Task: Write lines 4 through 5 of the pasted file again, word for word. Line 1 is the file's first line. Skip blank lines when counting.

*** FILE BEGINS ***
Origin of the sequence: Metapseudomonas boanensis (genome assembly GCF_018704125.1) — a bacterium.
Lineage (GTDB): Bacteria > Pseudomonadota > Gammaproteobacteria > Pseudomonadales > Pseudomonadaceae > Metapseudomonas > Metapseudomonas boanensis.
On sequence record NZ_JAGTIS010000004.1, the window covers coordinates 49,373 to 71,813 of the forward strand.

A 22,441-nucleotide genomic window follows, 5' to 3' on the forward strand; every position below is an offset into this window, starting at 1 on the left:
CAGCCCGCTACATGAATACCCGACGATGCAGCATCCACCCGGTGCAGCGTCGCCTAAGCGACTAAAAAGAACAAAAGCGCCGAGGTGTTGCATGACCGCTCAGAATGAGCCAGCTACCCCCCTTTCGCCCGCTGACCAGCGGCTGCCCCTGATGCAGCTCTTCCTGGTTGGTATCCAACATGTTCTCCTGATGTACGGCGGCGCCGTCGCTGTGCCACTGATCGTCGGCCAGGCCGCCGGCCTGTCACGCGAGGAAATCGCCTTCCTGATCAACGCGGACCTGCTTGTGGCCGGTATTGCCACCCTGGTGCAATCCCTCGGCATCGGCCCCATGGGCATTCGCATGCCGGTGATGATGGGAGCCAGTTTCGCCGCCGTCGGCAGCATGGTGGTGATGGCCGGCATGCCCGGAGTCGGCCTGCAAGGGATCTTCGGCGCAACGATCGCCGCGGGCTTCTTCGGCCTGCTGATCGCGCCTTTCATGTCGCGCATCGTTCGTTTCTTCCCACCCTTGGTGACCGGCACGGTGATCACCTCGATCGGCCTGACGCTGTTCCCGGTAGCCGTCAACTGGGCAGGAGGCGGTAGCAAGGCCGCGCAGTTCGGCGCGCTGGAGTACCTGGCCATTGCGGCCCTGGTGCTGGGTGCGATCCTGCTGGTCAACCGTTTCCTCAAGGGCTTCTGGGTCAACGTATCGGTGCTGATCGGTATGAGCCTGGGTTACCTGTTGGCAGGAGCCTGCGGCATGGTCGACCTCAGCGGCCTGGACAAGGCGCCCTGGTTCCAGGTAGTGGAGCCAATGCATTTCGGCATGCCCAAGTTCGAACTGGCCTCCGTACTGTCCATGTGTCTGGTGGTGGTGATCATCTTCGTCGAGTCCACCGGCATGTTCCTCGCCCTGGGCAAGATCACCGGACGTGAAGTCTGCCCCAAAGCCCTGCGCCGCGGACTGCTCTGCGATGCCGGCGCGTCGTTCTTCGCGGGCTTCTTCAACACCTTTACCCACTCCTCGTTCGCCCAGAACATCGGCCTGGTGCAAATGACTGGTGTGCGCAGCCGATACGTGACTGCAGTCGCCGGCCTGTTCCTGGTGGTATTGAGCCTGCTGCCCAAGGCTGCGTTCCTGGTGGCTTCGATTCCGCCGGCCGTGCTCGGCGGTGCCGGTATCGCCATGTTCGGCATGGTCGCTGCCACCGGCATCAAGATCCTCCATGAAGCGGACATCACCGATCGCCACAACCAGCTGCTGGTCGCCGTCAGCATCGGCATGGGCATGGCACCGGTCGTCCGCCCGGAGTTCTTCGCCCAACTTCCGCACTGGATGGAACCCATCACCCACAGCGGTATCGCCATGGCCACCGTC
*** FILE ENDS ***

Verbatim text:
A 22,441-nucleotide genomic window follows, 5' to 3' on the forward strand; every position below is an offset into this window, starting at 1 on the left:
CAGCCCGCTACATGAATACCCGACGATGCAGCATCCACCCGGTGCAGCGTCGCCTAAGCGACTAAAAAGAACAAAAGCGCCGAGGTGTTGCATGACCGCTCAGAATGAGCCAGCTACCCCCCTTTCGCCCGCTGACCAGCGGCTGCCCCTGATGCAGCTCTTCCTGGTTGGTATCCAACATGTTCTCCTGATGTACGGCGGCGCCGTCGCTGTGCCACTGATCGTCGGCCAGGCCGCCGGCCTGTCACGCGAGGAAATCGCCTTCCTGATCAACGCGGACCTGCTTGTGGCCGGTATTGCCACCCTGGTGCAATCCCTCGGCATCGGCCCCATGGGCATTCGCATGCCGGTGATGATGGGAGCCAGTTTCGCCGCCGTCGGCAGCATGGTGGTGATGGCCGGCATGCCCGGAGTCGGCCTGCAAGGGATCTTCGGCGCAACGATCGCCGCGGGCTTCTTCGGCCTGCTGATCGCGCCTTTCATGTCGCGCATCGTTCGTTTCTTCCCACCCTTGGTGACCGGCACGGTGATCACCTCGATCGGCCTGACGCTGTTCCCGGTAGCCGTCAACTGGGCAGGAGGCGGTAGCAAGGCCGCGCAGTTCGGCGCGCTGGAGTACCTGGCCATTGCGGCCCTGGTGCTGGGTGCGATCCTGCTGGTCAACCGTTTCCTCAAGGGCTTCTGGGTCAACGTATCGGTGCTGATCGGTATGAGCCTGGGTTACCTGTTGGCAGGAGCCTGCGGCATGGTCGACCTCAGCGGCCTGGACAAGGCGCCCTGGTTCCAGGTAGTGGAGCCAATGCATTTCGGCATGCCCAAGTTCGAACTGGCCTCCGTACTGTCCATGTGTCTGGTGGTGGTGATCATCTTCGTCGAGTCCACCGGCATGTTCCTCGCCCTGGGCAAGATCACCGGACGTGAAGTCTGCCCCAAAGCCCTGCGCCGCGGACTGCTCTGCGATGCCGGCGCGTCGTTCTTCGCGGGCTTCTTCAACACCTTTACCCACTCCTCGTTCGCCCAGAACATCGGCCTGGTGCAAATGACTGGTGTGCGCAGCCGATACGTGACTGCAGTCGCCGGCCTGTTCCTGGTGGTATTGAGCCTGCTGCCCAAGGCTGCGTTCCTGGTGGCTTCGATTCCGCCGGCCGTGCTCGGCGGTGCCGGTATCGCCATGTTCGGCATGGTCGCTGCCACCGGCATCAAGATCCTCCATGAAGCGGACATCACCGATCGCCACAACCAGCTGCTGGTCGCCGTCAGCATCGGCATGGGCATGGCACCGGTCGTCCGCCCGGAGTTCTTCGCCCAACTTCCGCACTGGATGGAACCCATCACCCACAGCGGTATCGCCATGGCCACCGTC